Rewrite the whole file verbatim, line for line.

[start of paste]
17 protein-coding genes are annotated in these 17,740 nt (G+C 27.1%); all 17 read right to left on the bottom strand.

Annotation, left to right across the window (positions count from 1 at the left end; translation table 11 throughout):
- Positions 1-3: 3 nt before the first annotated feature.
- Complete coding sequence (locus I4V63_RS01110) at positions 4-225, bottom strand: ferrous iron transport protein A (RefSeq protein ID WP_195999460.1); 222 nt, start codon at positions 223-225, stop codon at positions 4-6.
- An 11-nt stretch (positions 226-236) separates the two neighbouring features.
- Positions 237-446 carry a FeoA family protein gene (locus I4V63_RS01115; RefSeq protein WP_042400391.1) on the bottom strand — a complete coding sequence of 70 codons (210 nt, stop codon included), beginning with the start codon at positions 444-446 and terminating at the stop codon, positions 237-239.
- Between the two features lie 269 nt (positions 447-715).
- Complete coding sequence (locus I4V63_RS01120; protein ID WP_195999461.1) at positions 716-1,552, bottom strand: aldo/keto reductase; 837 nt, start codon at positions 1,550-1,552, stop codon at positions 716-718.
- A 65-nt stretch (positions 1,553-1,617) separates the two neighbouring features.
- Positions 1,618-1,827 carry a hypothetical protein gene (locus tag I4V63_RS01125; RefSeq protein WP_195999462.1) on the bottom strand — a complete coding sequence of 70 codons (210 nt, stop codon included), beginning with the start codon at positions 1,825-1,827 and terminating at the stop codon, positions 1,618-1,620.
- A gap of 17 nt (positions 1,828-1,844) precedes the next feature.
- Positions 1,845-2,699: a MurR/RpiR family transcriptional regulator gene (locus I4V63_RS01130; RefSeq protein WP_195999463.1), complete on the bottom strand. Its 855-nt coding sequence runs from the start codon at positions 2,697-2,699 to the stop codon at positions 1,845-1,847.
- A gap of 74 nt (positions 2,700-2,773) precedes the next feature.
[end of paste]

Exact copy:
17 protein-coding genes are annotated in these 17,740 nt (G+C 27.1%); all 17 read right to left on the bottom strand.

Annotation, left to right across the window (positions count from 1 at the left end; translation table 11 throughout):
- Positions 1-3: 3 nt before the first annotated feature.
- Complete coding sequence (locus I4V63_RS01110) at positions 4-225, bottom strand: ferrous iron transport protein A (RefSeq protein ID WP_195999460.1); 222 nt, start codon at positions 223-225, stop codon at positions 4-6.
- An 11-nt stretch (positions 226-236) separates the two neighbouring features.
- Positions 237-446 carry a FeoA family protein gene (locus I4V63_RS01115; RefSeq protein WP_042400391.1) on the bottom strand — a complete coding sequence of 70 codons (210 nt, stop codon included), beginning with the start codon at positions 444-446 and terminating at the stop codon, positions 237-239.
- Between the two features lie 269 nt (positions 447-715).
- Complete coding sequence (locus I4V63_RS01120; protein ID WP_195999461.1) at positions 716-1,552, bottom strand: aldo/keto reductase; 837 nt, start codon at positions 1,550-1,552, stop codon at positions 716-718.
- A 65-nt stretch (positions 1,553-1,617) separates the two neighbouring features.
- Positions 1,618-1,827 carry a hypothetical protein gene (locus tag I4V63_RS01125; RefSeq protein WP_195999462.1) on the bottom strand — a complete coding sequence of 70 codons (210 nt, stop codon included), beginning with the start codon at positions 1,825-1,827 and terminating at the stop codon, positions 1,618-1,620.
- A gap of 17 nt (positions 1,828-1,844) precedes the next feature.
- Positions 1,845-2,699: a MurR/RpiR family transcriptional regulator gene (locus I4V63_RS01130; RefSeq protein WP_195999463.1), complete on the bottom strand. Its 855-nt coding sequence runs from the start codon at positions 2,697-2,699 to the stop codon at positions 1,845-1,847.
- A gap of 74 nt (positions 2,700-2,773) precedes the next feature.